By Jack Kimball
HAVANA (Reuters) - Dozens of slogan-chanting Cuban government supporters faced off with dissident women on Friday and prevented them from marching in the street on the eve of international Human Rights Day.
About 200 backers of Cuba's communist government crowded a street in central Havana where 20 women of the Ladies in White dissident group had assembled in a house .
They carried signs of former Cuban leader Fidel Castro and yelled pro-government and anti-U.S. slogans.
"They're mercenaries," government supporter Elvira Gonzalez said of the dissident women, who had planned a march to demand the release of political prisoners.
Cuba's government routinely calls the island's dissidents "mercenaries" and claims they are on the payroll of its long-time ideological foe, the United States.
The Ladies in White group was formed by the wives and mothers of 75 dissidents jailed in a 2003 crackdown on Castro's opponents. The women dressed in white to march silently along Havana streets seeking the release of the prisoners.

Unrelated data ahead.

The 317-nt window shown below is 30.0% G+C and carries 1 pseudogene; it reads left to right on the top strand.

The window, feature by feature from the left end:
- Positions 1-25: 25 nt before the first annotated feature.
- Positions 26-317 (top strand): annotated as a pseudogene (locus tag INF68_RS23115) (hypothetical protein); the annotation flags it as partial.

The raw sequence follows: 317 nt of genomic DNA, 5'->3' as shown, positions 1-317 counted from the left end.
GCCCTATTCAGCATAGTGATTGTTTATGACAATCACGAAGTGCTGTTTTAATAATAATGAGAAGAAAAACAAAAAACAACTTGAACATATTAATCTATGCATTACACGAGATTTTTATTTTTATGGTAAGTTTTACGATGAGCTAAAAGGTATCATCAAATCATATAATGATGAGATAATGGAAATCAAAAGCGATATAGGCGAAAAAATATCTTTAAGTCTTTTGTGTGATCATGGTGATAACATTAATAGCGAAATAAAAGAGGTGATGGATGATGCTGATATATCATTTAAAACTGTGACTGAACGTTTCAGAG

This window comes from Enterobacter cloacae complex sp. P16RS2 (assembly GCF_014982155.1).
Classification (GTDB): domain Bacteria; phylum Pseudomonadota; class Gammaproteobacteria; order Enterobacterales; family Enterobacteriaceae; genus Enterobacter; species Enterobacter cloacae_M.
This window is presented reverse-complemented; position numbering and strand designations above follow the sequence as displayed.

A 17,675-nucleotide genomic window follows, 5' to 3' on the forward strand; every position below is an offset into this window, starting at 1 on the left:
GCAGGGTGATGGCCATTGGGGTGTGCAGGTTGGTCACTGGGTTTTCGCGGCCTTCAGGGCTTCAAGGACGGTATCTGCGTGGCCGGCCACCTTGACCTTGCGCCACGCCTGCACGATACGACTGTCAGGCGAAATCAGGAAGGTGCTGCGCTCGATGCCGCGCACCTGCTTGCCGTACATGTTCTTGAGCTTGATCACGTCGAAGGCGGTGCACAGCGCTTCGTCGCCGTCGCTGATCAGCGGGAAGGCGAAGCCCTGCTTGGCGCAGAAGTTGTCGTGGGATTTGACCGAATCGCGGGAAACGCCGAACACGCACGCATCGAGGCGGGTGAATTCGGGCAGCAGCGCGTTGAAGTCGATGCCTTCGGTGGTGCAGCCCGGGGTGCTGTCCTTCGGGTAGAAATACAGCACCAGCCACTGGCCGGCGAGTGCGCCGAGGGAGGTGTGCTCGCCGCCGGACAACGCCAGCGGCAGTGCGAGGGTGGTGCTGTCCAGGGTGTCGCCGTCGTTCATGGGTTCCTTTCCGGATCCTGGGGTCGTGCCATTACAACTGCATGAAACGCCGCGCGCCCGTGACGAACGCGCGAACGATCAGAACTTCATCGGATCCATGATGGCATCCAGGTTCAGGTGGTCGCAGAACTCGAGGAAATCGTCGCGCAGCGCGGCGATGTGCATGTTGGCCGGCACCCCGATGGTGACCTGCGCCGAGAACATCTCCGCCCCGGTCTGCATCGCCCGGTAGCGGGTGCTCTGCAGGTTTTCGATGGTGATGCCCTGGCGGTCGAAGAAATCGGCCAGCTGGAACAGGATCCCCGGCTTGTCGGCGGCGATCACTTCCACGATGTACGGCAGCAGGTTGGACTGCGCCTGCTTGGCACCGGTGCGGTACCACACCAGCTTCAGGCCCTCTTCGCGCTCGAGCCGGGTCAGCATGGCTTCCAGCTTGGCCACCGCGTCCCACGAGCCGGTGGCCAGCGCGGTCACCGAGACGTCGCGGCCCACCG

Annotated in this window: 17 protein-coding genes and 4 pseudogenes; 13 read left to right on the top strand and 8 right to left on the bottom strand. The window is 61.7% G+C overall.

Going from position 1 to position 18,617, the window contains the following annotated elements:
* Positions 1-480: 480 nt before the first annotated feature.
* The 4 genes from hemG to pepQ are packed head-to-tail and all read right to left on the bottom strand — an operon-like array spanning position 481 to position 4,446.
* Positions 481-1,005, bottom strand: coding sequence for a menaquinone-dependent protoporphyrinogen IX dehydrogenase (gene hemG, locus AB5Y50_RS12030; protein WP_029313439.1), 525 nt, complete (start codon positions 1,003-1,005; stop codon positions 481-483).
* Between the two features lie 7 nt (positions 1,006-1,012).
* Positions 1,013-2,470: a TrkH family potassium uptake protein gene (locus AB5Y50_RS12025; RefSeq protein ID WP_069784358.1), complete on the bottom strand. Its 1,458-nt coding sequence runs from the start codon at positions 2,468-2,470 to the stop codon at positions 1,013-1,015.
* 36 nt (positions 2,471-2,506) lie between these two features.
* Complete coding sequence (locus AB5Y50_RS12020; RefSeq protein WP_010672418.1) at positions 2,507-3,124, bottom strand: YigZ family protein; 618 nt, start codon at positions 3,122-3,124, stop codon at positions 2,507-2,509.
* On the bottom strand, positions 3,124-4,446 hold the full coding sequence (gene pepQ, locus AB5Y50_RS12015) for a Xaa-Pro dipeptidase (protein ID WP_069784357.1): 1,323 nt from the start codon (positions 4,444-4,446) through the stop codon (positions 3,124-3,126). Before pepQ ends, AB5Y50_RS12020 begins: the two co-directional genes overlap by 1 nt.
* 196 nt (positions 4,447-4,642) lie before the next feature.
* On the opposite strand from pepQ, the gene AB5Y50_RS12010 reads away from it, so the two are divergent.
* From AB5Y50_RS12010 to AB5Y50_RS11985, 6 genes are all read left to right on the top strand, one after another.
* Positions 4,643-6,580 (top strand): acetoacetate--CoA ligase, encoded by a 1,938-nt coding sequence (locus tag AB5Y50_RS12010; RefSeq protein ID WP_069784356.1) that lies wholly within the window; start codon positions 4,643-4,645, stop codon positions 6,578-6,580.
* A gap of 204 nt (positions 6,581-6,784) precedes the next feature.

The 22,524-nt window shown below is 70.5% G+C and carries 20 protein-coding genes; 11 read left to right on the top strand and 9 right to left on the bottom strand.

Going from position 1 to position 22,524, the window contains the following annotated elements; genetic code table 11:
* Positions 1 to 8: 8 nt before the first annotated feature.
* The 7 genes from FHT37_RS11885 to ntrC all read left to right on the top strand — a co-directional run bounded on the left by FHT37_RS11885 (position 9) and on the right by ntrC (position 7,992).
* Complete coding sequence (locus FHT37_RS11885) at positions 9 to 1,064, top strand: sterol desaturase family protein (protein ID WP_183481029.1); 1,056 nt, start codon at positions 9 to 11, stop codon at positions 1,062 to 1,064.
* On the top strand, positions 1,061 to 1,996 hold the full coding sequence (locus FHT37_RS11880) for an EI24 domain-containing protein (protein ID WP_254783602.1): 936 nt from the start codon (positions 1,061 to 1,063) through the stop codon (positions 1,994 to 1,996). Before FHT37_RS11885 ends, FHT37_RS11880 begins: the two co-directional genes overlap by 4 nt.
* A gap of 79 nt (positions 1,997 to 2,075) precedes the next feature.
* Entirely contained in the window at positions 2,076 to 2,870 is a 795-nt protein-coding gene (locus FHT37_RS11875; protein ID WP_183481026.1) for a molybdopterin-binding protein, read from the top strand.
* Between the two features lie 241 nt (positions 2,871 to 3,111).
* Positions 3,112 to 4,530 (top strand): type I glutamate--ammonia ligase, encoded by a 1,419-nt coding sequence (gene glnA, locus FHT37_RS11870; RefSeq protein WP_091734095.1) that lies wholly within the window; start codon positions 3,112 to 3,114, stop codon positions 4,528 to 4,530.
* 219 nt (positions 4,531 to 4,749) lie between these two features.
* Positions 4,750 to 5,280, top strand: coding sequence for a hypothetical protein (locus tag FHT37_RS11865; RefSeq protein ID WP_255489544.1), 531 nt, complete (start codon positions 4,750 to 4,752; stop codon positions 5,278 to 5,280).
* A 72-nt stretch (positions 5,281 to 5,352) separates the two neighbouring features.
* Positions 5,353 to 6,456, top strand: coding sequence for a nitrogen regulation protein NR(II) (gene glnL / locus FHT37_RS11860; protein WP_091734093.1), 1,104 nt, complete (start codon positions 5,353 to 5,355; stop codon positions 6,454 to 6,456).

The women were expected to try to march again on Saturday, the anniversary of the adoption by the United Nations of the Universal Declaration of Human Rights.
All 75 Cubans jailed in Havana's so-called Black Spring of 2003 have been freed, most of them following a deal between the Catholic Church and President Raul Castro in 2010.
Dissident protests are regularly confronted by hostile mobs backing the government, which says the free education and health services it provides show its respect for human rights.
"There are no human rights here. They don't respect them," said Ladies in White leader Berta Soler. "We can't go out to walk on the streets of Havana because the government has these mobs and they won't let us pass," she said.
(Reporting by Jack Kimball; editing by Anthony Boadle)